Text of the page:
A new study by Oregon State University researchers and others could help predict the spikes in toxic algae that have led to periodic closures of shellfish harvests on the West Coast.
The study, published Monday in the Proceedings of the National Academy of Sciences, finds a strong connection between warm ocean conditions caused by two major climatic cycles — El Nino and the Pacific Decadal Oscillation, or PDO — and periodic increases in domoic acid in shellfish.
Domoic acid is a powerful neurotoxin produced by certain types of plankton and ingested by shellfish. It can cause serious health effects in humans, ranging from gastrointestinal illness to seizures and, in rare cases, death. It has also been responsible for periodic die-offs of marine mammals.
When toxin levels rise to unsafe levels, fisheries managers announce harvest closures to protect human health, causing millions of dollars in losses to West Coast fishing and tourism industries.
Both El Nino and PDO can raise water temperatures in parts of the Pacific, but they occur on different time scales. When both are in a strong warm phase at the same time, the researchers found, it can interrupt the usual pattern of cold water flowing south along the West Coast of the United States.
“You have a weakening of the California current,” explained Angel White, an associate professor in OSU’s College of Earth, Oceanic and Atmospheric Sciences and a co-author of the PNAS study. “You can get a little slosh-back of that warm California water.”
With financial support from the National Oceanic and Atmospheric Administration, the team used the OSU research vessel Elakha to collect samples of copepods — tiny crustaceans that are carried by ocean currents — from multiple locations off the Oregon coast starting in 2007. Copepods from cold northern waters tend to be rich in lipids, while their southern counterparts are poor in the nutritious fatty acids, so analyzing the relative numbers of the different types provided information about the movement of water masses up and down the coast.
When the conditions are right, the south-flowing California current gets weaker, allowing more lipid-poor copepods to float north — along with more of the toxic plankton that can get into shellfish and cause commercial and recreational harvest closures for razor clams, Dungeness crabs and other species.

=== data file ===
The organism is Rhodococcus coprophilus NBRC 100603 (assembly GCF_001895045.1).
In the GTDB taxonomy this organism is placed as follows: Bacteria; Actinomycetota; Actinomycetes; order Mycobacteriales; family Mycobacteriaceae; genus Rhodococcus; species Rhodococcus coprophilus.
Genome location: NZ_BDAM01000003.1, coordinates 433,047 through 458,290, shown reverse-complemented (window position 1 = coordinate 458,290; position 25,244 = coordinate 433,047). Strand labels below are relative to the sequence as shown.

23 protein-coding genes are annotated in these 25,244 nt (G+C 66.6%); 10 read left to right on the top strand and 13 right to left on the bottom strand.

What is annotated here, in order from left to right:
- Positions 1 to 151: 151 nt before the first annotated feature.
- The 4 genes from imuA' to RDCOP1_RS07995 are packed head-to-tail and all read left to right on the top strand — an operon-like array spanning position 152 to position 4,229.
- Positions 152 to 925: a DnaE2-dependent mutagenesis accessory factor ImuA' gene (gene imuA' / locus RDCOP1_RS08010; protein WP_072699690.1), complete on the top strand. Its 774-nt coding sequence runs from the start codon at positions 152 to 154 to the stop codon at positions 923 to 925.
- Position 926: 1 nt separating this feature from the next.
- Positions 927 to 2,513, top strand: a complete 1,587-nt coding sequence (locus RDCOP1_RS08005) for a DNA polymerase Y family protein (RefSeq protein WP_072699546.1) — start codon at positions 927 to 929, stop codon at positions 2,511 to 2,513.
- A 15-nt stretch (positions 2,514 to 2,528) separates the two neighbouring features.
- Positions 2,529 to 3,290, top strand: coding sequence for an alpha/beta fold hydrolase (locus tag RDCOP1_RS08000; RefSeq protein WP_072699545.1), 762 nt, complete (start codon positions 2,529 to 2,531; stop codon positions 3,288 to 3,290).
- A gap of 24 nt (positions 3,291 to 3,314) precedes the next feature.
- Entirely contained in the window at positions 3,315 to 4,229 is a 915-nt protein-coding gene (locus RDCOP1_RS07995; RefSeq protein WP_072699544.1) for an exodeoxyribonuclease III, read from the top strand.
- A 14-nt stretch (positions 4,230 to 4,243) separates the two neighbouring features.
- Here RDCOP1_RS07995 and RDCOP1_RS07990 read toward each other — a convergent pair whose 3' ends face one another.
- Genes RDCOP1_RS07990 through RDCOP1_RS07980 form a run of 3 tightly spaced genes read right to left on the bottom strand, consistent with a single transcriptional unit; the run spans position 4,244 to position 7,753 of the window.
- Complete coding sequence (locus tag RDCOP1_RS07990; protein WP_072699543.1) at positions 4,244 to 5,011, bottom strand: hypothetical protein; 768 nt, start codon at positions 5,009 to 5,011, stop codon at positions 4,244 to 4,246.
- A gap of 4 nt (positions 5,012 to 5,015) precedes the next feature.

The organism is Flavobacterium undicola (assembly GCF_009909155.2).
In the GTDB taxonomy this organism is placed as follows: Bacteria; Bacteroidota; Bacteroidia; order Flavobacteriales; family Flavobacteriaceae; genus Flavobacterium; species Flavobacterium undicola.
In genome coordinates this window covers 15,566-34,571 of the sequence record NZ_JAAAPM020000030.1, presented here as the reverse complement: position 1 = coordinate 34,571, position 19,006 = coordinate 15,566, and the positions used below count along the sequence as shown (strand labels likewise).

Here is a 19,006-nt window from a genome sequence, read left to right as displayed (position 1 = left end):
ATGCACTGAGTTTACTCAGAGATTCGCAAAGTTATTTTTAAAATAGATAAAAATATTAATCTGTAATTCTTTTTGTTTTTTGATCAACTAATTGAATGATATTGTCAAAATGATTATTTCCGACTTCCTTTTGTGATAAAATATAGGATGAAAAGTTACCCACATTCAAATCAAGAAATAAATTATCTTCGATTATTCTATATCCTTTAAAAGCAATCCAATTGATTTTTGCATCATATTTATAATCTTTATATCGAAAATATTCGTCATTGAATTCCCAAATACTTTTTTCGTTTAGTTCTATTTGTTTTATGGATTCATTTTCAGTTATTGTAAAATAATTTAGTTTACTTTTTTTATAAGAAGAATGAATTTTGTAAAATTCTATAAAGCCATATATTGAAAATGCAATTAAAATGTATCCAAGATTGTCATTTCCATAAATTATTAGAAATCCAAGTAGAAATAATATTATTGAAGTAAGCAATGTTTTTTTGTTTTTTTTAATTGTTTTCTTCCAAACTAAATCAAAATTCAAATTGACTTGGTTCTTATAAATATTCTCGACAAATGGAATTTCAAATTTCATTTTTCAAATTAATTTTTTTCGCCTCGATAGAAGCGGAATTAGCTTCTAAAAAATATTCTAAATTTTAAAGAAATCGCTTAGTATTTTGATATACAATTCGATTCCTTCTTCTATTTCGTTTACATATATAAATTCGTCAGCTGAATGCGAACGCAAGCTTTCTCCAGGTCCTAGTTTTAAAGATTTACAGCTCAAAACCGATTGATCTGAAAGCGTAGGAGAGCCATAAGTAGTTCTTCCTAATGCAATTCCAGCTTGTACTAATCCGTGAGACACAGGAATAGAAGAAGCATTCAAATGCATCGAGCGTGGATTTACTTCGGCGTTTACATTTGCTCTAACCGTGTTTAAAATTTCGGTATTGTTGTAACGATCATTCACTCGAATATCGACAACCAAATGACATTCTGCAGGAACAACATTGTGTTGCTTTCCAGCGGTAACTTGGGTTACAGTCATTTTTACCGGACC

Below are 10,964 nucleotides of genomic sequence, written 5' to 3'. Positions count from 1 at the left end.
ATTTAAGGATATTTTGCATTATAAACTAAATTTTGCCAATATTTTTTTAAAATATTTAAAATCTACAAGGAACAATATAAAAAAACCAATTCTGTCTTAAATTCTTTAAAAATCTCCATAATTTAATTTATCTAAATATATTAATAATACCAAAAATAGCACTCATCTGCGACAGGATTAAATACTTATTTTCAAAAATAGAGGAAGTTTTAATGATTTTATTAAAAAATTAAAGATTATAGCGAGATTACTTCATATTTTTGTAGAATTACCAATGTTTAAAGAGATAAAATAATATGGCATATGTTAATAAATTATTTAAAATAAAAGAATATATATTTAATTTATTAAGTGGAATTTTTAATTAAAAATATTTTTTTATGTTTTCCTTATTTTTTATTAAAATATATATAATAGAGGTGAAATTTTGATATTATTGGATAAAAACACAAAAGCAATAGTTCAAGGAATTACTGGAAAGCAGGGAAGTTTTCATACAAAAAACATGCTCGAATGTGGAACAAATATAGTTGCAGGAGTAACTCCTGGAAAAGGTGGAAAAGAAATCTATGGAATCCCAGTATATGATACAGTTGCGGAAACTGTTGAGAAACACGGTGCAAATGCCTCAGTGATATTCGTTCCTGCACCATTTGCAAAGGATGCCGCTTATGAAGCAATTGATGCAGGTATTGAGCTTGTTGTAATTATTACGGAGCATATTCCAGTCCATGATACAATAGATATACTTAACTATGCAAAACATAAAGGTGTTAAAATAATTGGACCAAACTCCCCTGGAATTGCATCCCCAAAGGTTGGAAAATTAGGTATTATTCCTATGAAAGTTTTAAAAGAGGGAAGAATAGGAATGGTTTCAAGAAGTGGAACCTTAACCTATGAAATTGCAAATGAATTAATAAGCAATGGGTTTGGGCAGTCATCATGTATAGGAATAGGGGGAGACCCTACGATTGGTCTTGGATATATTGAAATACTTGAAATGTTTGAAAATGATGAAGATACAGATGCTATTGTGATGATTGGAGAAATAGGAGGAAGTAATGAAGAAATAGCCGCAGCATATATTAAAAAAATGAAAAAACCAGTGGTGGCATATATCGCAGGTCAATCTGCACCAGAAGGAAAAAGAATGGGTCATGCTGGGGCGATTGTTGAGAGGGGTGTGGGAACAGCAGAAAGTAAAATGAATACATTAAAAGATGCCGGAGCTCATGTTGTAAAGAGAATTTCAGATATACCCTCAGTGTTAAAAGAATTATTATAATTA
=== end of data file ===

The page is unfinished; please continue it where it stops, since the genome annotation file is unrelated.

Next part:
“The hypothesis we have is that the (plankton) populations to the south are just more toxic,” White said.
The researchers combined their data with NOAA datasets going back even further to create time series spanning two decades. The information helped fill a data gap for Oregon waters, which had not been as well studied as the seas off Washington and California, and create a clearer picture of long-term patterns affecting ocean conditions along the entire coast.
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“It all suggests that we’re seeing warm water transfers from the south, and that’s only happening in PDO years — when both the PDO and El Nino are strongly positive,” White said.
Spikes in toxic plankton and the possibility of costly shellfish harvest closures aren’t the only harmful effects of these periodic changes in ocean conditions, White and her colleagues noted. The warmer southern waters also bring larvae of the invasive green crab, and the shortage of lipid-rich copepods in the food chain can have a negative impact on salmon runs.
Based on their findings, the researchers created a risk-analysis model for the West Coast which could provide an early warning sign for fisheries managers that shellfish harvest closures may be necessary.
"This is going to be another tool in a resource manager's bag," said co-author Matthew Hunter, who works in the Astoria office of the Oregon Department of Fish and Wildlife.
When the model shows elevated risk factors, Hunter said, it could be a cue to do more sampling to check for toxic plankton in the ocean and increased domoic acid levels in shellfish populations.
"This will allow us to be more proactive than we've been in the past," he said.
The researchers were cautious about drawing connections between their findings and global warming. While generally warmer ocean temperatures could certainly contribute to more frequent outbreaks of shellfish toxicity, White said additional study would be needed to determine causal relationships.
“It’s hard in science to get support to really sustain that kind of long-term monitoring,” White said. “We just now have time series to look at the PDO. I think we would need longer time series to look at climate change.”
OSU doctoral student Morgaine McKibben was the lead author of the study in PNAS. Her co-authors were White, William T. Peterson and Vera L. Trainer of NOAA, A. Michelle Wood of the University of Oregon and Matthew V. Hunter of the Oregon Department of Fish and Wildlife.